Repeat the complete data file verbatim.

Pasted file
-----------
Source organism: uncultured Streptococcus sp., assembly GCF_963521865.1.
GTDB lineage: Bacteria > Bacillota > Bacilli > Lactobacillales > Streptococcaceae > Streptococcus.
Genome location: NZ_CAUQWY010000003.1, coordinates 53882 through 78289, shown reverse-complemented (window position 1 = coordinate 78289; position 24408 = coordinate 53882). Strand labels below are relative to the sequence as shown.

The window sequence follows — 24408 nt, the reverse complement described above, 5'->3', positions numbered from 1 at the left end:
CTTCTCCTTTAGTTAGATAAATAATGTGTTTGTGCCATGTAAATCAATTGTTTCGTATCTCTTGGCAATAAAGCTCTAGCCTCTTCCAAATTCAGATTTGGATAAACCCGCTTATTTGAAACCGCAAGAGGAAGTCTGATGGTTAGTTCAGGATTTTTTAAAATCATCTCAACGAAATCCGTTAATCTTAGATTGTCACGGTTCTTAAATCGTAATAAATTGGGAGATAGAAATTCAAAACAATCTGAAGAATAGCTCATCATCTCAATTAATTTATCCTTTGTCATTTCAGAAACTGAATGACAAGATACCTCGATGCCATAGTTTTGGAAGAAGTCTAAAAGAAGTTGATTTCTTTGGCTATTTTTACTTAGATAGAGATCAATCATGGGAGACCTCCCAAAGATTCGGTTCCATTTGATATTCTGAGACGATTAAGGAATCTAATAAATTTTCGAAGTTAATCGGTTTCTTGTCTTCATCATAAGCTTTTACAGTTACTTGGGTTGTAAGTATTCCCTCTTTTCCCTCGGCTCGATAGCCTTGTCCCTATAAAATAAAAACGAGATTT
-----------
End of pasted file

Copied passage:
Source organism: uncultured Streptococcus sp., assembly GCF_963521865.1.
GTDB lineage: Bacteria > Bacillota > Bacilli > Lactobacillales > Streptococcaceae > Streptococcus.
Genome location: NZ_CAUQWY010000003.1, coordinates 53882 through 78289, shown reverse-complemented (window position 1 = coordinate 78289; position 24408 = coordinate 53882). Strand labels below are relative to the sequence as shown.

The window sequence follows — 24408 nt, the reverse complement described above, 5'->3', positions numbered from 1 at the left end:
CTTCTCCTTTAGTTAGATAAATAATGTGTTTGTGCCATGTAAATCAATTGTTTCGTATCTCTTGGCAATAAAGCTCTAGCCTCTTCCAAATTCAGATTTGGATAAACCCGCTTATTTGAAACCGCAAGAGGAAGTCTGATGGTTAGTTCAGGATTTTTTAAAATCATCTCAACGAAATCCGTTAATCTTAGATTGTCACGGTTCTTAAATCGTAATAAATTGGGAGATAGAAATTCAAAACAATCTGAAGAATAGCTCATCATCTCAATTAATTTATCCTTTGTCATTTCAGAAACTGAATGACAAGATACCTCGATGCCATAGTTTTGGAAGAAGTCTAAAAGAAGTTGATTTCTTTGGCTATTTTTACTTAGATAGAGATCAATCATGGGAGACCTCCCAAAGATTCGGTTCCATTTGATATTCTGAGACGATTAAGGAATCTAATAAATTTTCGAAGTTAATCGGTTTCTTGTCTTCATCATAAGCTTTTACAGTTACTTGGGTTGTAAGTATTCCCTCTTTTCCCTCGGCTCGATAGCCTTGTCCCTATAAAATAAAAACGAGATTT